An Intervention Order Lawyer Can Help

An intervention order can protect a person or persons from violence, harassment or intimidation. It can also prevent the respondent from being near the person, contacting them or damaging their property.

It can be used to protect children or family members who have been victims of domestic violence. It can also be used to fast track a citizenship application or secure property rights.
What is an intervention order?

An intervention order is a court order which can protect you and your family from domestic violence and abuse. It can be applied for by the police on your behalf or you can make an application yourself (known as a non-police application).

An Intervention Order can help to prevent or reduce the risk of you being subjected to domestic violence or abuse, whether it is physical, sexual or emotional in nature. It can also restrict or prevent the alleged perpetrator from being near you, contacting you in any way, or damaging your property.

The process of applying for an intervention order can be complicated and time consuming. It is important to get advice from a lawyer who has experience in dealing with intervention orders, and the Family Law process.
Interim orders

If you are in the middle of a divorce and things start to get complicated, an intervention order lawyer may suggest that you file for an interim order. These orders are usually based on some type of fact or evidence and can be decided quickly in family court.

Child custody issues and spousal support are two common reasons for filing for interim orders. These temporary decisions can affect your children’s future, as well as your financial security.

In the case of spousal support, an interim order can be used to prevent one spouse from selling a valuable asset before your divorce is finalized. The judge can also set up a temporary custody and visitation schedule.
Final orders

Unlike temporary orders, final orders resolve the case and are generally not subject to appeal. They are either reached through a negotiated settlement between the parties, or as a result of a judge hearing evidence and making a decision on all issues in the case.

Some of the most common types of final orders include custody arrangements, visitation schedules, or parenting plans. These are generally based on the best interests of a child and allow parents to draw up a plan together, with a judge signing off on it.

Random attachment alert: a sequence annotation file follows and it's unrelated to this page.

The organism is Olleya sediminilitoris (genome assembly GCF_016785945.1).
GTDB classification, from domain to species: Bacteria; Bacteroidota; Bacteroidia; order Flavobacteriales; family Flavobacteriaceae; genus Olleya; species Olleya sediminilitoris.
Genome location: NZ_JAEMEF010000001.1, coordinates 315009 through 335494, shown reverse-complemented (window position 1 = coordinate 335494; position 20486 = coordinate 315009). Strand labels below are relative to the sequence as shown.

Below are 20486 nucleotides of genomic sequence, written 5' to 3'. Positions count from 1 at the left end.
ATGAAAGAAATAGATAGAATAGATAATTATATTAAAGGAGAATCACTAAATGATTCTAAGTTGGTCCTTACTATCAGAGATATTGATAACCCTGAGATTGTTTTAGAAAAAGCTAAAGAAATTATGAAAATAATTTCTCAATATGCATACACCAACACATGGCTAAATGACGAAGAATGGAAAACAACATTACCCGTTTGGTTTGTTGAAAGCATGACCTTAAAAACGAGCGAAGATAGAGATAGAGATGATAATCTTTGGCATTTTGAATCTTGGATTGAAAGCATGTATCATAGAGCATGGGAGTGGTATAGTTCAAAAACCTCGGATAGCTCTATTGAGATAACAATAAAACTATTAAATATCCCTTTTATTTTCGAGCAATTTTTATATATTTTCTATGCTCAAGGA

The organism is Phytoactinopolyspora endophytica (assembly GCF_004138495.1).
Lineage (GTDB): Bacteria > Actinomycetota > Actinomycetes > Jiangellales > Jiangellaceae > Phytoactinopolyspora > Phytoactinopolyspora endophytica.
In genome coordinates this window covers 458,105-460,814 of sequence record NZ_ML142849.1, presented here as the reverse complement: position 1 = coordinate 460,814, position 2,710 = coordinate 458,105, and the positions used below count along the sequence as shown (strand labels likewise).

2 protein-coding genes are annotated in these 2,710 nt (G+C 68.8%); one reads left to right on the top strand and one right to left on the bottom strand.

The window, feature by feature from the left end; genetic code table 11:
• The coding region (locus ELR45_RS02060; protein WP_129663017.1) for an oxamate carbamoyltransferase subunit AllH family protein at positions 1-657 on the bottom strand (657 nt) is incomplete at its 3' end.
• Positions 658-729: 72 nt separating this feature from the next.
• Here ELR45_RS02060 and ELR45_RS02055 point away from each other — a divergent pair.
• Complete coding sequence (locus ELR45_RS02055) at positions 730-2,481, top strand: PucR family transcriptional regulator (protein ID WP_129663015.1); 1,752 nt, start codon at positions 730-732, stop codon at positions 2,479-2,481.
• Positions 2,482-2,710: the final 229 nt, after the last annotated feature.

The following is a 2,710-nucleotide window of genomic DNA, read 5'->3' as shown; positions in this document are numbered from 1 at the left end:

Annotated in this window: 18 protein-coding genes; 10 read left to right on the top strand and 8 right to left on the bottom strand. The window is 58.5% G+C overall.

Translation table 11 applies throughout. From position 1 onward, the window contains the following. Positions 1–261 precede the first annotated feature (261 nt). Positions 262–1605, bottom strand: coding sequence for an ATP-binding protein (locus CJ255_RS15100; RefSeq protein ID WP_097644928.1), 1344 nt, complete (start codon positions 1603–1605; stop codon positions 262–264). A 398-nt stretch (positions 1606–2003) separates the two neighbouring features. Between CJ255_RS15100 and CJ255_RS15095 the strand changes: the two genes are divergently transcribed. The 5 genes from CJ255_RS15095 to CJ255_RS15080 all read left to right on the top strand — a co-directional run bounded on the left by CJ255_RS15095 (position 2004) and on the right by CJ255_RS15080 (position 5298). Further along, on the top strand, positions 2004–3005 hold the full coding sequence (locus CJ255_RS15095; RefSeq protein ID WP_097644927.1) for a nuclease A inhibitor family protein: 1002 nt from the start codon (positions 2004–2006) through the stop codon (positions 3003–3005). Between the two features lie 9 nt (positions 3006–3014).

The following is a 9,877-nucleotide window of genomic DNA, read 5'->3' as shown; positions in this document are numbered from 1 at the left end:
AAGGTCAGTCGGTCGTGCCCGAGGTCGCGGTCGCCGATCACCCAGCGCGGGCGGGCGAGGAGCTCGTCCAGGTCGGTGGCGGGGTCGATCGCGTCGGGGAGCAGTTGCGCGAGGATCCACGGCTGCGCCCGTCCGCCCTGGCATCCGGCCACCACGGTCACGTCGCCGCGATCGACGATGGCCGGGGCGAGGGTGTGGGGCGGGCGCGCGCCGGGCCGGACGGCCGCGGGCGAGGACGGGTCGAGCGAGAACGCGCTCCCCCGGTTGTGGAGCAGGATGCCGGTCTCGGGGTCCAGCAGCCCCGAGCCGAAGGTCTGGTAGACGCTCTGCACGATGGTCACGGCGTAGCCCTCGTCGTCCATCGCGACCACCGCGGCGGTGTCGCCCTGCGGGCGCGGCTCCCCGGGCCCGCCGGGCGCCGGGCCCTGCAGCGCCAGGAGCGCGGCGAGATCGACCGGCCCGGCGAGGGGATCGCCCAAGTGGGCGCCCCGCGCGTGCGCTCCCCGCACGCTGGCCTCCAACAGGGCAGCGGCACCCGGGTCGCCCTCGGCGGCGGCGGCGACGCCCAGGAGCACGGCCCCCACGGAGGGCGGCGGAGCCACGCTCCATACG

In New York, almost every type of non-final order is separately appealable to the Appellate Division as of right, about the only qualifying factor being that it “involves some part of the merits” or “affects a substantial right.”

This means that if you are appealing a final order, you have to file the Notice of Entry of Order and serve the other party with a copy of it within thirty days from the date of entry or else the court will dismiss your appeal as premature.

Undertakings are a common part of Court proceedings and can carry severe consequences if breached. They can include fines or prison time.

Undertakings may be required in financial settlement matters or children proceedings where there is a dispute about money, property or care of children. They can also be used to ensure the respondent will appear in court and follow certain conditions.

If you are asked to provide an undertaking, get legal advice first. Undertakings can be made by a family member or a lawyer but unless clearly qualified, they are personal promises and responsibility.

If you are a victim of family violence, an undertaking is an option but does not offer as much protection as an intervention order can. You should get advice from a lawyer before you agree to an undertaking, as it may not be enough to protect you.

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